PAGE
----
Amazon Alight

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Amazon Alight

The Amazon is burning, and not for the first time. At this very moment there are an estimated 93,000 fires burning in the Brazilian Amazon. This is a significant increase, a 60% increase in fact from those recorded at the same time last year. It is also the highest number of active fires recorded in the Amazon since 2010 (National Geographic, 2019). According to the Global Fire Data Organisation, the Amazon’s fire season which affects mainly the southern Amazon region, runs from June to November, with its “peak burning activity in September along the eastern and southern Amazon forest frontiers, a swath sometimes referred to as the “arc of deforestation” (Global Fire Data.Org 2019). This annual fire season varies in intensity year on year due to multiple factors including climate change, drought and ‘anomalies’ in the El Niño climate pattern.

However, in addition to a noticeable increase in the numbers of fires burning in the 2019 fire season, it has also been noted that there is an increased intensity to the fires this year. The intensity of the fires is quantified through the fire’s “radiative power” otherwise known as FRP (cumulative fire radiative power). As part of the 2019 fire season, there are ten regions in the Amazon that form part of the forecast, there are six that are Brazilian Amazon states, with the remaining four being Bolivian or Peruvian regions.  The severity of these fires can be monitored on a daily basis, and are updated using data supplied by NASA’s Terra and Aqua satellites.

The practice of using fires to clear parts of the Amazon for agricultural purposes is by no means a new one. Paleoecology (the study of the interaction of organisms and their environments over “geologic timescales”) research has shown that this technique has been employed before, which perhaps is why some areas are now more vulnerable to the current fires, however what distinguishes the two practices is that it seems the ‘Ancient Amazonian inhabitants’ had a way of burning the land for agriculture, without completely decimating the tree population (National Geographic, 2019). Based on the most recent samples (sequences) taken from the Amazon, it has been observed that “there is virtually no natural fire in the Amazon”. Mark Bush, a professor of paleoecology at the Florida Institute of Technology ascertains that the fires are “a completely foreign, game-changing piece of ecology. It affects everything from top to bottom in that system, and it will take many years for those plots to recover to anything that’s recognizable as rainforest (2019).”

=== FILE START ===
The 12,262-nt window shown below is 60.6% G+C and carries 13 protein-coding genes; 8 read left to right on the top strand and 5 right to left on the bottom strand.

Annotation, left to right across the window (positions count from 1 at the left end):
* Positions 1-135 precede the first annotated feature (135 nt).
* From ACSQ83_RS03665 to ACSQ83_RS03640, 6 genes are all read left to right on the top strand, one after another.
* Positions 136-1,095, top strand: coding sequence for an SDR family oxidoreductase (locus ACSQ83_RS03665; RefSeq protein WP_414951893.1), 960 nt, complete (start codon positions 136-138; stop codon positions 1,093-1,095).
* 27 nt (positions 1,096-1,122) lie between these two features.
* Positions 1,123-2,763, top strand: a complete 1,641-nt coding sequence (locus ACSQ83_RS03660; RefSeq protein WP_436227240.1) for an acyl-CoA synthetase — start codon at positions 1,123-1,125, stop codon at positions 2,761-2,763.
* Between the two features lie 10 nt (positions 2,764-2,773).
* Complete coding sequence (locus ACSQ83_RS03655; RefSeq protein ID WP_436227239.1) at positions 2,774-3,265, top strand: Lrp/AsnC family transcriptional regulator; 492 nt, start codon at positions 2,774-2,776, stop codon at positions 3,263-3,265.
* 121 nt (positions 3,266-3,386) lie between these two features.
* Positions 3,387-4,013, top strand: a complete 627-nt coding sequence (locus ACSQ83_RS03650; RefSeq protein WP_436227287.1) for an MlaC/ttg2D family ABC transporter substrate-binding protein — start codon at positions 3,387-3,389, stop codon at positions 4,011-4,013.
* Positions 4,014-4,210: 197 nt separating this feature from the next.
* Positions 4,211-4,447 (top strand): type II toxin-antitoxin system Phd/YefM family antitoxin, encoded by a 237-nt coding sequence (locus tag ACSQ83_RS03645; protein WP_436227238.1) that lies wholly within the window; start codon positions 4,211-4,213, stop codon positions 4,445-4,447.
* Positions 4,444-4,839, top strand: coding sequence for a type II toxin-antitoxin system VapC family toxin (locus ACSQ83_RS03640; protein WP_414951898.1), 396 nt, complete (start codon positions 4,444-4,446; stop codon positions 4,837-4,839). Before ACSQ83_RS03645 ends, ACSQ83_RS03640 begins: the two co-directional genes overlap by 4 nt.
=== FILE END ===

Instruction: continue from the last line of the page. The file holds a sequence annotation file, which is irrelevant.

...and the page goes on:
While fires and low intensity burning may have been used relatively successfully in the past for forest clearing and agriculture, it does not mean that they should be utilised on a much greater scale now. A rapidly expanding global population has exponentially increased the need for agriculture, which in turn requires vast amounts of land. In 2006 the Public Forest Management Law was put into place in order to reduce deforestation, and in 2008 further measures were implemented to do the same. However, Brazil’s current administration has placed an enormous amount of emphasis on agriculture and in doing so, has been far more lenient on the enforcement of deforestation measures previously put in place by their predecessors.  While the Amazon may not actually be the ‘lungs of the Earth’ due to its maximum oxygen output capabilities, it is still the world’s largest rainforest and as such, any damage done to it will undoubtedly have an environmental knock-on that will affect us all in the long run in ways we can’t possibly comprehend until it’s too late.


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